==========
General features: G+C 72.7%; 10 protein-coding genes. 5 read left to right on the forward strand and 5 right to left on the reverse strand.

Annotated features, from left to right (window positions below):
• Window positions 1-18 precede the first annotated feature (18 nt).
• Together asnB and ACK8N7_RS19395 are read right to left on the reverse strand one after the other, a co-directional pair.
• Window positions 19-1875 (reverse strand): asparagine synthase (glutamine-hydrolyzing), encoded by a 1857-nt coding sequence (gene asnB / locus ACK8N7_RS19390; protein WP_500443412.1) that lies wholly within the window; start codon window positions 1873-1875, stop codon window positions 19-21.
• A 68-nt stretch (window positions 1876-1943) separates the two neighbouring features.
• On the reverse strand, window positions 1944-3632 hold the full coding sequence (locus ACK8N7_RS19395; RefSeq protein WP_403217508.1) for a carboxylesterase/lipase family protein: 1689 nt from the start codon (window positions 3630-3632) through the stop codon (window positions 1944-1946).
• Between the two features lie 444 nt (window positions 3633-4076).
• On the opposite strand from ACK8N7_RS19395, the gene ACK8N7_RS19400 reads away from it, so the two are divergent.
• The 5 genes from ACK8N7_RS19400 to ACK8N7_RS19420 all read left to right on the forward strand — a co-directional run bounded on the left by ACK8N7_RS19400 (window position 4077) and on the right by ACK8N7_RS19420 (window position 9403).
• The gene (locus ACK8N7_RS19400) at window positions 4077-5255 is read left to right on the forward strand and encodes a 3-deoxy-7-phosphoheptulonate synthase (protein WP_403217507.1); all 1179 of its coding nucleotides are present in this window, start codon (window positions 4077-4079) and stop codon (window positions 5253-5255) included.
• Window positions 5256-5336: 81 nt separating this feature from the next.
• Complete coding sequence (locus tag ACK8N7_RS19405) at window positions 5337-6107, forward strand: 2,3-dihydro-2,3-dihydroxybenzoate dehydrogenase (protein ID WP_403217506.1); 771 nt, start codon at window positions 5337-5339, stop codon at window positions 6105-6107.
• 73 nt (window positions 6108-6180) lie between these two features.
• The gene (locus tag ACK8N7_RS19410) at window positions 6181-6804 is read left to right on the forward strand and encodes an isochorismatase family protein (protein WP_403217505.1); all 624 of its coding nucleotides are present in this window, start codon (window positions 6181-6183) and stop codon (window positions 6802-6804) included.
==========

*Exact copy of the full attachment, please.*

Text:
General features: G+C 72.7%; 10 protein-coding genes. 5 read left to right on the forward strand and 5 right to left on the reverse strand.

Annotated features, from left to right (window positions below):
• Window positions 1-18 precede the first annotated feature (18 nt).
• Together asnB and ACK8N7_RS19395 are read right to left on the reverse strand one after the other, a co-directional pair.
• Window positions 19-1875 (reverse strand): asparagine synthase (glutamine-hydrolyzing), encoded by a 1857-nt coding sequence (gene asnB / locus ACK8N7_RS19390; protein WP_500443412.1) that lies wholly within the window; start codon window positions 1873-1875, stop codon window positions 19-21.
• A 68-nt stretch (window positions 1876-1943) separates the two neighbouring features.
• On the reverse strand, window positions 1944-3632 hold the full coding sequence (locus ACK8N7_RS19395; RefSeq protein WP_403217508.1) for a carboxylesterase/lipase family protein: 1689 nt from the start codon (window positions 3630-3632) through the stop codon (window positions 1944-1946).
• Between the two features lie 444 nt (window positions 3633-4076).
• On the opposite strand from ACK8N7_RS19395, the gene ACK8N7_RS19400 reads away from it, so the two are divergent.
• The 5 genes from ACK8N7_RS19400 to ACK8N7_RS19420 all read left to right on the forward strand — a co-directional run bounded on the left by ACK8N7_RS19400 (window position 4077) and on the right by ACK8N7_RS19420 (window position 9403).
• The gene (locus ACK8N7_RS19400) at window positions 4077-5255 is read left to right on the forward strand and encodes a 3-deoxy-7-phosphoheptulonate synthase (protein WP_403217507.1); all 1179 of its coding nucleotides are present in this window, start codon (window positions 4077-4079) and stop codon (window positions 5253-5255) included.
• Window positions 5256-5336: 81 nt separating this feature from the next.
• Complete coding sequence (locus tag ACK8N7_RS19405) at window positions 5337-6107, forward strand: 2,3-dihydro-2,3-dihydroxybenzoate dehydrogenase (protein ID WP_403217506.1); 771 nt, start codon at window positions 5337-5339, stop codon at window positions 6105-6107.
• 73 nt (window positions 6108-6180) lie between these two features.
• The gene (locus tag ACK8N7_RS19410) at window positions 6181-6804 is read left to right on the forward strand and encodes an isochorismatase family protein (protein WP_403217505.1); all 624 of its coding nucleotides are present in this window, start codon (window positions 6181-6183) and stop codon (window positions 6802-6804) included.